Electronic Thesis and Dissertation Repository

Thesis Format

Integrated Article


Doctor of Philosophy


Biomedical Engineering


Ward, Aaron D.

2nd Supervisor

Palma, David A.



Lung cancer is characterized by its aggressiveness, heterogeneity, and wide array of treatments. Choosing the best treatment requires extensive patient information, which may sometimes be incomplete, presenting several clinical challenges. This thesis addresses two such challenges and introduces three machine-learning-based models to address them.

The first challenge focuses on identifying lung squamous cell carcinoma (SqCC) patients who could benefit from immunotherapy based on their tumour mutational burden (TMB). TMB is a promising but often unavailable biomarker in routine clinical practice. To address this, we developed a model capable of predicting TMB from standard-of-care tumour excision slides. Using 50 slides from 35 centres, we found that VGG16 had an area under the receiver operating characteristic curve (AUC) of 0.65, demonstrating that TMB status can be inferred from tissue morphology.

A crucial aspect of this study was the need to measure cancer tissue content within tiles from the tumour resections, which requires labour-intensive manual contours by expert pathologists. To automate this, we developed a separate VGG16-based model using 116 scans of lung SqCC tumour excisions from 35 centres. The model demonstrated a median regression error of 4% with a standard deviation of 36%, and an AUC of 0.83 at a 50% cancer content threshold. By automating this process, we can scale up TMB prediction models, making them more clinically applicable.

The second clinical challenge pertains to distinguishing benign radiation-induced lung injury (RILI) from tumour recurrence following stereotactic ablative radiotherapy (SABR). SABR is highly effective for early-stage inoperable lung cancer but often leads to RILI, which appears similar to tumour recurrence on CT scans. Accurate differentiation is critical for deciding whether invasive testing or salvage therapy is necessary. Utilizing CT scans from 68 patients showing lesion growth post-SABR, bootstrapped experiments with a random forest classifier had an average AUC of 0.66. Notably, the features deemed important by the model were correlated with clinical outcomes, marking an important advancement in non-invasive distinction of RILI from recurrence.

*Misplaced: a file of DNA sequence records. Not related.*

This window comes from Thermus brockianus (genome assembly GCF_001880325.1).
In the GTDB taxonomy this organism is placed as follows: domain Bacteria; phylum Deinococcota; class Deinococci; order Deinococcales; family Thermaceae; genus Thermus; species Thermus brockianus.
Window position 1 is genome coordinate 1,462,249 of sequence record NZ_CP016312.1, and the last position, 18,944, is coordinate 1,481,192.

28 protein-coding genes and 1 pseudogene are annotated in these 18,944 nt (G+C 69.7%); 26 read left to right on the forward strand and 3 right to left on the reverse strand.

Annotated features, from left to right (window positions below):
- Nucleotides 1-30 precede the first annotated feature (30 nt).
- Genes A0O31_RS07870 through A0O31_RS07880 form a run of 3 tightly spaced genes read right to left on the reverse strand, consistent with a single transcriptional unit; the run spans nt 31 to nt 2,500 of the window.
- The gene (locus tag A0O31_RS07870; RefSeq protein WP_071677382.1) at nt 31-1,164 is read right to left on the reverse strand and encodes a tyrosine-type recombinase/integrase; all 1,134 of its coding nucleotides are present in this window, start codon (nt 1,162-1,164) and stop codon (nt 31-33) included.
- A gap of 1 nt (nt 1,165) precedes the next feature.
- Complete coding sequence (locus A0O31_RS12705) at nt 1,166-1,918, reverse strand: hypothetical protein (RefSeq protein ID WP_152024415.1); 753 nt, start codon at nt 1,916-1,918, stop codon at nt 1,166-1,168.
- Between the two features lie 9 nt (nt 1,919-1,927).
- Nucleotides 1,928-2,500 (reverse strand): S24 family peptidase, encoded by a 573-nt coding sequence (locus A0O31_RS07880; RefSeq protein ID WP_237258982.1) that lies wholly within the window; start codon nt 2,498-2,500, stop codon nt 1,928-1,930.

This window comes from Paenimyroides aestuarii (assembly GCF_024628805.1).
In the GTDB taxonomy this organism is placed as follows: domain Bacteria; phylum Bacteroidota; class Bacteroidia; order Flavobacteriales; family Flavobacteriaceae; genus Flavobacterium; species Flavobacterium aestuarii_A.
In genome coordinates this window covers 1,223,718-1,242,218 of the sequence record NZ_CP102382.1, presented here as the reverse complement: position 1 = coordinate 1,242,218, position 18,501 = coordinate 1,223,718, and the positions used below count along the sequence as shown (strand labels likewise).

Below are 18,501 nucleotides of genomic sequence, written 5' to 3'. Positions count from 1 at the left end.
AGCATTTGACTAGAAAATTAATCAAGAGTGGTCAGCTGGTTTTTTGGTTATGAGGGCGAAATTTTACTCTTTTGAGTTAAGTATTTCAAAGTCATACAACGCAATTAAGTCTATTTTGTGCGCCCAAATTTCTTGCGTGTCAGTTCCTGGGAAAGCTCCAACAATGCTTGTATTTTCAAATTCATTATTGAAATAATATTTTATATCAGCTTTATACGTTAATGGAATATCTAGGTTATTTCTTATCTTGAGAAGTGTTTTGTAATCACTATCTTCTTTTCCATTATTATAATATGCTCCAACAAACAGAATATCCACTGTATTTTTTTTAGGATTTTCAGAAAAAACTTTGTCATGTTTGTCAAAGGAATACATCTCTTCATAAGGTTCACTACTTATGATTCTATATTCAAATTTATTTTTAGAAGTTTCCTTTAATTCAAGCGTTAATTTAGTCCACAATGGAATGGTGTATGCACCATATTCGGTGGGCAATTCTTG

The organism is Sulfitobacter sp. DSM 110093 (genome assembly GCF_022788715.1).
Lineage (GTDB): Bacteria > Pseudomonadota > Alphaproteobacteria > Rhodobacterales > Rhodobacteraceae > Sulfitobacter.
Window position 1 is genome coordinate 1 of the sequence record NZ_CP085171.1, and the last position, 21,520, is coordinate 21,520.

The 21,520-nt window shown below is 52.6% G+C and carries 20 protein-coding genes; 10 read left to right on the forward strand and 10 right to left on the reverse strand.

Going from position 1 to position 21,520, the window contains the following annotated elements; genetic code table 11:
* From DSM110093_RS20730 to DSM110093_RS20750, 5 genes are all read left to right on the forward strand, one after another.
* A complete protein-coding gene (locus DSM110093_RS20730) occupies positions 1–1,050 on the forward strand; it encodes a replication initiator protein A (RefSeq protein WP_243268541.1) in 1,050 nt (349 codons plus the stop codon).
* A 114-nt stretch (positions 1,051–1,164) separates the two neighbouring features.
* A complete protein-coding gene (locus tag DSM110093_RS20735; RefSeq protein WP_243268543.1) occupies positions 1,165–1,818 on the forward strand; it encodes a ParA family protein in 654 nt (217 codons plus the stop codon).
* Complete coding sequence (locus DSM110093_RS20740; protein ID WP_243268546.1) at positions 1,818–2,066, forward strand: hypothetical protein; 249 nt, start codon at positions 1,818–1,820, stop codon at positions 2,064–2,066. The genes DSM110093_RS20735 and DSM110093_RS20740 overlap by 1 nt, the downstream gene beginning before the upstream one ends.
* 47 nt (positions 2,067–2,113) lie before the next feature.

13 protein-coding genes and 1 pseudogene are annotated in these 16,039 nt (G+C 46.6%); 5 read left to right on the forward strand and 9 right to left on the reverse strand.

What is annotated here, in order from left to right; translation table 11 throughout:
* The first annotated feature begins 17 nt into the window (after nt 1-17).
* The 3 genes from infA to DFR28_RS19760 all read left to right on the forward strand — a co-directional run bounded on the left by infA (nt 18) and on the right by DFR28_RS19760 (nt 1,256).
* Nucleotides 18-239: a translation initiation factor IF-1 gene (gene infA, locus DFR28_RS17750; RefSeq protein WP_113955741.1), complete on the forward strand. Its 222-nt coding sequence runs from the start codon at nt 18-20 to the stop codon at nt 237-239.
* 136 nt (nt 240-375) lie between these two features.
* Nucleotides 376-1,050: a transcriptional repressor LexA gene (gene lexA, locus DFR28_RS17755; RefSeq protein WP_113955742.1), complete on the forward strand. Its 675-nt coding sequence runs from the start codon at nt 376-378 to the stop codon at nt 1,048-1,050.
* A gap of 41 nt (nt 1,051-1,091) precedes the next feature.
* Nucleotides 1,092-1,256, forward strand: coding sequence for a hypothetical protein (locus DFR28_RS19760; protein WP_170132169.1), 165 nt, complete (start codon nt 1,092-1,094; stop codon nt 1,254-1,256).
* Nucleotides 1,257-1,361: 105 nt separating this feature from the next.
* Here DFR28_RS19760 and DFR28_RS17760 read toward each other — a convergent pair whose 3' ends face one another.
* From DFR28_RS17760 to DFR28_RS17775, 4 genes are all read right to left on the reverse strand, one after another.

These studies highlight the potential of machine-learning to address critical clinical challenges in lung cancer care, particularly in the context of novel treatments like immunotherapy and SABR.

Summary for Lay Audience

Lung cancer is a complex disease with a wide array of treatment options, yet fully personalized care for it remains elusive due to the need for extensive patient information that is sometimes incomplete. This thesis addresses two clinical challenges where this is the case by using artificial intelligence to build models that predict the missing information.

The first challenge focuses on predicting tumour mutational burden (TMB), a biomarker that measures how mutated a cancer is. This biomarker is important for determining which lung cancer patients are most likely to benefit from immunotherapy, which can be highly effective but carries the risk of severe side effects. Unfortunately, TMB assessment is currently inaccessible in most clinics, as it requires invasive biopsy and costly genetic sequencing. However, this thesis shows that a model can predict TMB from existing lung tissue images based on the microscopic appearance of cancer cells on tissue samples taken during previous cancer surgeries, which are common for patients who are considered for immunotherapy. Tumours from surgery contain many non-cancer tissues, and these tissues were excluded manually when developing the model, but to improve clinical translatability, this thesis also presents a model to automate this by identifying cancer cells within surgically-removed tumours. This would allow the TMB prediction model to be completely automated.

The second challenge involves assessing the success of stereotactic ablative radiotherapy (SABR). SABR is a highly effective and well-tolerated treatment, but it induces benign inflammation and scarring around the tumour, mirroring tumour growth in post-treatment scans. Distinguishing these benign changes from true cancer recurrence is critical, as the latter requires immediate and potentially risky interventions. With current tools, this takes over a year, but this thesis presents a model that can discern the two at the earliest sign of potential growth. The model can do this by analyzing the appearance of lesions on routine follow-up scans, detecting patterns of recurrence before they become visible to the human eye.

These studies highlight the potential of artificial-intelligence-based models to address critical clinical challenges in lung cancer care, particularly in the context of novel treatments like immunotherapy and SABR.

Creative Commons License

Creative Commons Attribution 4.0 License
This work is licensed under a Creative Commons Attribution 4.0 License.

Available for download on Sunday, October 20, 2024